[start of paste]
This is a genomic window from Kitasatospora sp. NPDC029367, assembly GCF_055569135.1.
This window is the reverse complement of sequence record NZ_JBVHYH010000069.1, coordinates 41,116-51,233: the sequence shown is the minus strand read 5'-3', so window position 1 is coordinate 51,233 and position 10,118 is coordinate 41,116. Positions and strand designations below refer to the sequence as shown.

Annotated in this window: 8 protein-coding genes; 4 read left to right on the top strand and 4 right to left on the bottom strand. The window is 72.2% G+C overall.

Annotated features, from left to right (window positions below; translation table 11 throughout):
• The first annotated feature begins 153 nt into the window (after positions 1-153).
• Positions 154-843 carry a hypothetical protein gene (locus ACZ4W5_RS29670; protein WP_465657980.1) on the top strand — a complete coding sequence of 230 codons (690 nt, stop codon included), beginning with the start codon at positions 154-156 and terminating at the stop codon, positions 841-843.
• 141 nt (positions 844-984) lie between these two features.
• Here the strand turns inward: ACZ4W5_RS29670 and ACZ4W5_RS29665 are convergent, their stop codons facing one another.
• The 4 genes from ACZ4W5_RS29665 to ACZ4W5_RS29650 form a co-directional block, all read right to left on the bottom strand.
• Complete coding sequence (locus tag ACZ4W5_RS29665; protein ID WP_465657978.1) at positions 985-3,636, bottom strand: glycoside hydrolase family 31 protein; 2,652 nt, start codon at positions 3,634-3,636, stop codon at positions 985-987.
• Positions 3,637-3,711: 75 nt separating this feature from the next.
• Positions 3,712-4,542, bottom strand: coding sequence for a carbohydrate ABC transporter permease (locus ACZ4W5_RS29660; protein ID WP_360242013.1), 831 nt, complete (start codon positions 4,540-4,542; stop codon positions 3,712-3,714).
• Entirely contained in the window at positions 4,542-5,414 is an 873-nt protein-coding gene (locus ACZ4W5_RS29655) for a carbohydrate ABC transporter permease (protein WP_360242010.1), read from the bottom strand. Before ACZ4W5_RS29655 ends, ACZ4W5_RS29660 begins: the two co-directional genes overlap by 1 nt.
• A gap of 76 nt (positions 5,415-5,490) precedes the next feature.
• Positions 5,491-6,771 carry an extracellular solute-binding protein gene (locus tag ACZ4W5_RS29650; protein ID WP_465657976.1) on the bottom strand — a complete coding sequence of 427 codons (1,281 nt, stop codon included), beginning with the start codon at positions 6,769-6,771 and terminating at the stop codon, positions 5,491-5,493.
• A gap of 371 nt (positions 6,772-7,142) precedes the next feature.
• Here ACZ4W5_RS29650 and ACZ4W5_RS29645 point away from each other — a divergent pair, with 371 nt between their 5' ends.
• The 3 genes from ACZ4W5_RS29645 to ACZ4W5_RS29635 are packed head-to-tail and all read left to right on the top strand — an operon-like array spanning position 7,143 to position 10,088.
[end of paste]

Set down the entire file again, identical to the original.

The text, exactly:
This is a genomic window from Kitasatospora sp. NPDC029367, assembly GCF_055569135.1.
This window is the reverse complement of sequence record NZ_JBVHYH010000069.1, coordinates 41,116-51,233: the sequence shown is the minus strand read 5'-3', so window position 1 is coordinate 51,233 and position 10,118 is coordinate 41,116. Positions and strand designations below refer to the sequence as shown.

Annotated in this window: 8 protein-coding genes; 4 read left to right on the top strand and 4 right to left on the bottom strand. The window is 72.2% G+C overall.

Annotated features, from left to right (window positions below; translation table 11 throughout):
• The first annotated feature begins 153 nt into the window (after positions 1-153).
• Positions 154-843 carry a hypothetical protein gene (locus ACZ4W5_RS29670; protein WP_465657980.1) on the top strand — a complete coding sequence of 230 codons (690 nt, stop codon included), beginning with the start codon at positions 154-156 and terminating at the stop codon, positions 841-843.
• 141 nt (positions 844-984) lie between these two features.
• Here the strand turns inward: ACZ4W5_RS29670 and ACZ4W5_RS29665 are convergent, their stop codons facing one another.
• The 4 genes from ACZ4W5_RS29665 to ACZ4W5_RS29650 form a co-directional block, all read right to left on the bottom strand.
• Complete coding sequence (locus tag ACZ4W5_RS29665; protein ID WP_465657978.1) at positions 985-3,636, bottom strand: glycoside hydrolase family 31 protein; 2,652 nt, start codon at positions 3,634-3,636, stop codon at positions 985-987.
• Positions 3,637-3,711: 75 nt separating this feature from the next.
• Positions 3,712-4,542, bottom strand: coding sequence for a carbohydrate ABC transporter permease (locus ACZ4W5_RS29660; protein ID WP_360242013.1), 831 nt, complete (start codon positions 4,540-4,542; stop codon positions 3,712-3,714).
• Entirely contained in the window at positions 4,542-5,414 is an 873-nt protein-coding gene (locus ACZ4W5_RS29655) for a carbohydrate ABC transporter permease (protein WP_360242010.1), read from the bottom strand. Before ACZ4W5_RS29655 ends, ACZ4W5_RS29660 begins: the two co-directional genes overlap by 1 nt.
• A gap of 76 nt (positions 5,415-5,490) precedes the next feature.
• Positions 5,491-6,771 carry an extracellular solute-binding protein gene (locus tag ACZ4W5_RS29650; protein ID WP_465657976.1) on the bottom strand — a complete coding sequence of 427 codons (1,281 nt, stop codon included), beginning with the start codon at positions 6,769-6,771 and terminating at the stop codon, positions 5,491-5,493.
• A gap of 371 nt (positions 6,772-7,142) precedes the next feature.
• Here ACZ4W5_RS29650 and ACZ4W5_RS29645 point away from each other — a divergent pair, with 371 nt between their 5' ends.
• The 3 genes from ACZ4W5_RS29645 to ACZ4W5_RS29635 are packed head-to-tail and all read left to right on the top strand — an operon-like array spanning position 7,143 to position 10,088.